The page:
JFS Proudly Celebrates National Hispanic Heritage Month! September 15th to October 15th
Each year, Americans observe National Hispanic Heritage Month from September 15 to October 15, by celebrating the histories, cultures and contributions of American citizens whose ancestors came from Spain, Mexico, the Caribbean and Central and South America. These cultural celebrations provide the opportunity to recognize the complexities and richness of each cultural identity. It is important to understand and appreciate these stories within the greater American narrative (lclark.edu).
Our growing staff includes over 28 employees whose native language is either Spanish or Portuguese – dedicated and caring, these team members work hard every day to ensure our neighbors receive the services they need, in the languages they speak.
Among these staff members is Ana Lisa Rodriguez, Homecare Coordinator. A key member of this direct service team, Ana Lisa works in the office ensuring compliance and quality control, managing systems and juggling ever-changing service schedules. Ana Lisa is currently attending WGU online to finish her BS in health care coordination. As a native New Yorker, Ana Lisa holds dear her rich cultural heritage, noting:
“This month we honor and celebrate the contributions of Hispanics in our nation and I am so proud to be a part of it. I grew up in Washington Heights in New York City which many refer to as little Dominican Republic and though my roots are Dominican I am proud to have friends and work with people from all over the Spanish Caribbean as well as South and Central America. While we may have different histories, cultures and contributions we are united under our strong values of community, family and hope!”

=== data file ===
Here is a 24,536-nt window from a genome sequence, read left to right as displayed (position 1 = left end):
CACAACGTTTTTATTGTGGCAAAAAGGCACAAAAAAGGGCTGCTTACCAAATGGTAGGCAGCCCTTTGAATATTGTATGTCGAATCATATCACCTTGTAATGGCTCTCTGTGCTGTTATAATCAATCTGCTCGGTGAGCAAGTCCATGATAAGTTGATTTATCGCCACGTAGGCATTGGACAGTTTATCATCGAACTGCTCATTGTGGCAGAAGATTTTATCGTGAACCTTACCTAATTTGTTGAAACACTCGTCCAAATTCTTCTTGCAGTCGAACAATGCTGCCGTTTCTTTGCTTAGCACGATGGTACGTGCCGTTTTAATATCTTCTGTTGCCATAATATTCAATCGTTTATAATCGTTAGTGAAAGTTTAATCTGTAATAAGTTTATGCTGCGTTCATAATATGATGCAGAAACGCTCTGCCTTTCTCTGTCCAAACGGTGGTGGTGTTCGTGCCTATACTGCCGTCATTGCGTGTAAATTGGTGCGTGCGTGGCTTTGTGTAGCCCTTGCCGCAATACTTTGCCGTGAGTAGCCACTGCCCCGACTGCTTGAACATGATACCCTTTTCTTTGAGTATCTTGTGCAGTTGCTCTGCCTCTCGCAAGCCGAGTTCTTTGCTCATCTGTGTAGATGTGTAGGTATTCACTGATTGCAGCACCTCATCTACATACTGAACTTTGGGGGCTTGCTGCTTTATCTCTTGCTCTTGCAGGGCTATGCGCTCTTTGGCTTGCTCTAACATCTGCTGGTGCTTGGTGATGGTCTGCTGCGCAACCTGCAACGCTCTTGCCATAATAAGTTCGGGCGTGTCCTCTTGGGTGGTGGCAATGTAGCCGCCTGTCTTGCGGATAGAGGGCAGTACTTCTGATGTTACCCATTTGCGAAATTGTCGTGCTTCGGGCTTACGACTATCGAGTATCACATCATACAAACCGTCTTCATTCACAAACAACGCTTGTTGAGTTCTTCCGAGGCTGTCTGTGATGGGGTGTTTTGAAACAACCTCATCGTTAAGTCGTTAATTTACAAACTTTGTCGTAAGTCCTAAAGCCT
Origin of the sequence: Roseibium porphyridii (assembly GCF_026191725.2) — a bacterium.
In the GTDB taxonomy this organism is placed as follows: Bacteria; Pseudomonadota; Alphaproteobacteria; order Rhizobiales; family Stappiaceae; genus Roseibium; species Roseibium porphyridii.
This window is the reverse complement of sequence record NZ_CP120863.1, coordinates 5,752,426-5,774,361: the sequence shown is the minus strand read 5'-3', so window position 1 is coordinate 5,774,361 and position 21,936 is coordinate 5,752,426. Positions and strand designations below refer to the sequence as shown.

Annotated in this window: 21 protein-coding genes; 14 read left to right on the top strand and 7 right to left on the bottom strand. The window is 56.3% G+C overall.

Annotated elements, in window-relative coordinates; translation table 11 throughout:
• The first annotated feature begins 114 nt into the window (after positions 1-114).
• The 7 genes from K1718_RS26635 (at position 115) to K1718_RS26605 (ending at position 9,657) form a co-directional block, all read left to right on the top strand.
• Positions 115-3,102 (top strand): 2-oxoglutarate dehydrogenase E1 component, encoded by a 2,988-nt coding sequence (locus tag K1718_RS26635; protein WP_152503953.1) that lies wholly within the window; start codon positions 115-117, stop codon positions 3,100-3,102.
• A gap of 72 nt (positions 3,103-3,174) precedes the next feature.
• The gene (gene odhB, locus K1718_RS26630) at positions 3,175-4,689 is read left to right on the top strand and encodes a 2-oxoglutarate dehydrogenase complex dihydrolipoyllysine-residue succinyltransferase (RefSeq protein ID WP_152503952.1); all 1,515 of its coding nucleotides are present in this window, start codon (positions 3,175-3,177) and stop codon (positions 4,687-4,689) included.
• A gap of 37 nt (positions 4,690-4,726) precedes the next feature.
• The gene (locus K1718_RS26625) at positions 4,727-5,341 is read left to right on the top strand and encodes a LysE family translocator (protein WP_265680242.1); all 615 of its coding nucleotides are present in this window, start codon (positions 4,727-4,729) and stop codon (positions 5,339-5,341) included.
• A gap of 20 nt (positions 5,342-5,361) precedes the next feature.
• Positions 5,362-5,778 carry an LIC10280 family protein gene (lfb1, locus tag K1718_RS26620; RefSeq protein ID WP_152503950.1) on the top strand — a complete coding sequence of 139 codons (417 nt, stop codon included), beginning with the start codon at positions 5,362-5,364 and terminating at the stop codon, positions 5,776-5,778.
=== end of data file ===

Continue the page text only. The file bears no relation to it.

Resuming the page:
We are also proud to celebrate our first Latina Board member, Tiffany Lillie who is the Assistant Superintendent for Equity, Diversity, and Community Engagement with the Framingham Public Schools.Tiffany holds a bachelor’s degree in Psychology from the University of Massachusetts Boston and a Master’s Degree in Urban Affairs from Boston University. She also serves on the board of RIA Inc., Leadership Metrowest, and serves as a Pelham Lifelong Learning Center Advisory Board member. When asked about her heritage as it relates to her work and involvement in the community, Tiffany responded:
“As a Puerto Rican American, I am proud of my heritage and culture. Both of my parents have roots from Puerto Rico and their experiences impacted my life story. The lens by which I approach the work of equity and justice is with an understanding that we haven’t all been created equally or with the same opportunities. However, if we can try to understand the differences (systemically and interpersonally) along with the power we all bring, true systemic change can happen. I am proud to be bilingual and bicultural, my own identity development has been a journey, it hasn’t always been easy and in fact, oftentimes, it was difficult to navigate the cultural differences between my home life and my school or work life. I continue to share my story, my power, and my struggles in hopes that our community can grow through dialogue and storytelling.”
We recognize and celebrate Ana Lisa, Tiffany and all with Hispanic heritage for who are working to accelerate social, academic and health equity in our community.